Memo to Sellers

Lots of Sellers, in lieu of reducing a too-high asking price, are instead directing their agents to tell prospective Buyers that “the [asking] price is negotiable.”

Here’s a news flash: they already know.

In the vast majority of these cases, the issue isn’t that no offers are coming in — low, high, or otherwise.

Rather, the problem is that no Buyers are even looking at the (overpriced) home.

No Showings = No Offers

Buyers typically don’t make offers until at least a second showing, and often times a third.

If and when they reach the point of making an offer, many Buyers today feel obliged to start with a number that, to be generous, is “unrealistic” — especially if the home is upper bracket and has lots of competition.

Once that’s rejected — and it always is — the negotiation can begin in earnest.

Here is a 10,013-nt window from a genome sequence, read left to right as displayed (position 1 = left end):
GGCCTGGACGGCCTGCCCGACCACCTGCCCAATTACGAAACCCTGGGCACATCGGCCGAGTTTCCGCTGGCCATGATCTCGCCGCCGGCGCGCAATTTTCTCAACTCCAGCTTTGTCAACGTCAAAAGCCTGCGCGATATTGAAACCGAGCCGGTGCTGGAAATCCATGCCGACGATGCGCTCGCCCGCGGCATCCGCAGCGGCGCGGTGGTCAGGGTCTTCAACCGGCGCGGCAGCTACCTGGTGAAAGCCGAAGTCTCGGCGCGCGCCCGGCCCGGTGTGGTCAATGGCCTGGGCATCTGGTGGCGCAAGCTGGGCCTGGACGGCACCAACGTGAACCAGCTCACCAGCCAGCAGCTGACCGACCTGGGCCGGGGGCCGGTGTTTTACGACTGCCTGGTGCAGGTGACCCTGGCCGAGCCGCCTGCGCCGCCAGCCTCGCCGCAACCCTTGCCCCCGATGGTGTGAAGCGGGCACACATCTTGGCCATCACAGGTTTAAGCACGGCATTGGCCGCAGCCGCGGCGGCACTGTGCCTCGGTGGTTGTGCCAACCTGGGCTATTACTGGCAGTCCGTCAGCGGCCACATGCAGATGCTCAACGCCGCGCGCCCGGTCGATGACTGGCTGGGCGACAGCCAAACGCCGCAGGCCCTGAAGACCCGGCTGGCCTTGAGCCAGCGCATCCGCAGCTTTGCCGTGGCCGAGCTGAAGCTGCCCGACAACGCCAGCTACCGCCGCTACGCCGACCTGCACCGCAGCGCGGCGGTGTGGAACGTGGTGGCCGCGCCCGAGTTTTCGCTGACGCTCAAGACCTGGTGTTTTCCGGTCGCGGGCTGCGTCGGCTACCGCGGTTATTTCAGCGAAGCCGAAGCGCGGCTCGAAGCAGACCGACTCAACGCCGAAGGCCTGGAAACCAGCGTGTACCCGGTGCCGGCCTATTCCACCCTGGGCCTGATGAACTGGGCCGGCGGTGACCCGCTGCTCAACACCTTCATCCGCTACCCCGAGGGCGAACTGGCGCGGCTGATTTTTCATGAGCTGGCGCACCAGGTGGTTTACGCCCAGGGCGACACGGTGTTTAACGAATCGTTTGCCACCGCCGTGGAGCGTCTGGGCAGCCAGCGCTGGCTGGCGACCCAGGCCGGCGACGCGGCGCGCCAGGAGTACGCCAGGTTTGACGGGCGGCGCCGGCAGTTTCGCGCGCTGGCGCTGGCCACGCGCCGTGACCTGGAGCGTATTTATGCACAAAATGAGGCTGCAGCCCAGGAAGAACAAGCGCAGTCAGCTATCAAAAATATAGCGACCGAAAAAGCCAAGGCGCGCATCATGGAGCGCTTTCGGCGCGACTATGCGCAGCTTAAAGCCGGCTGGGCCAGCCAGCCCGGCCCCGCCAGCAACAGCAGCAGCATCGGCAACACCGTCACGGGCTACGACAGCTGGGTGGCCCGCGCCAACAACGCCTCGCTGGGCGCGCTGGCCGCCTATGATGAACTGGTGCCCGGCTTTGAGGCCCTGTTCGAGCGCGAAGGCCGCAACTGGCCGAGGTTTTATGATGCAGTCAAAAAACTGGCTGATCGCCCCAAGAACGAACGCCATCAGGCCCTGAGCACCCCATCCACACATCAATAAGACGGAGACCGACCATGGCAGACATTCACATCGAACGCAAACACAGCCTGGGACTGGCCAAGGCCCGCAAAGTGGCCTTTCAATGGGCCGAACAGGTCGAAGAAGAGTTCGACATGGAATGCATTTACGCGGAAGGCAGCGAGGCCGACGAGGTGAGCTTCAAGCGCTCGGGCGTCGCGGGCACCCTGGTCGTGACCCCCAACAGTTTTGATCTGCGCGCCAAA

P.S.: discussing hypothetical offers on a home that’s not even getting showings reminds me of one of my favorite lines, “if your parents don’t have kids, you won’t either.”

About the author

Ross Kaplan has 19+ years experience selling real estate all over the Twin Cities. He is also a 12-time consecutive "Super Real Estate Agent," as determined by Mpls. - St. Paul Magazine and Twin Cities Business Magazine. Prior to becoming a Realtor, Ross was an attorney (corporate law), CPA, and entrepreneur. He holds an economics degree from Stanford.

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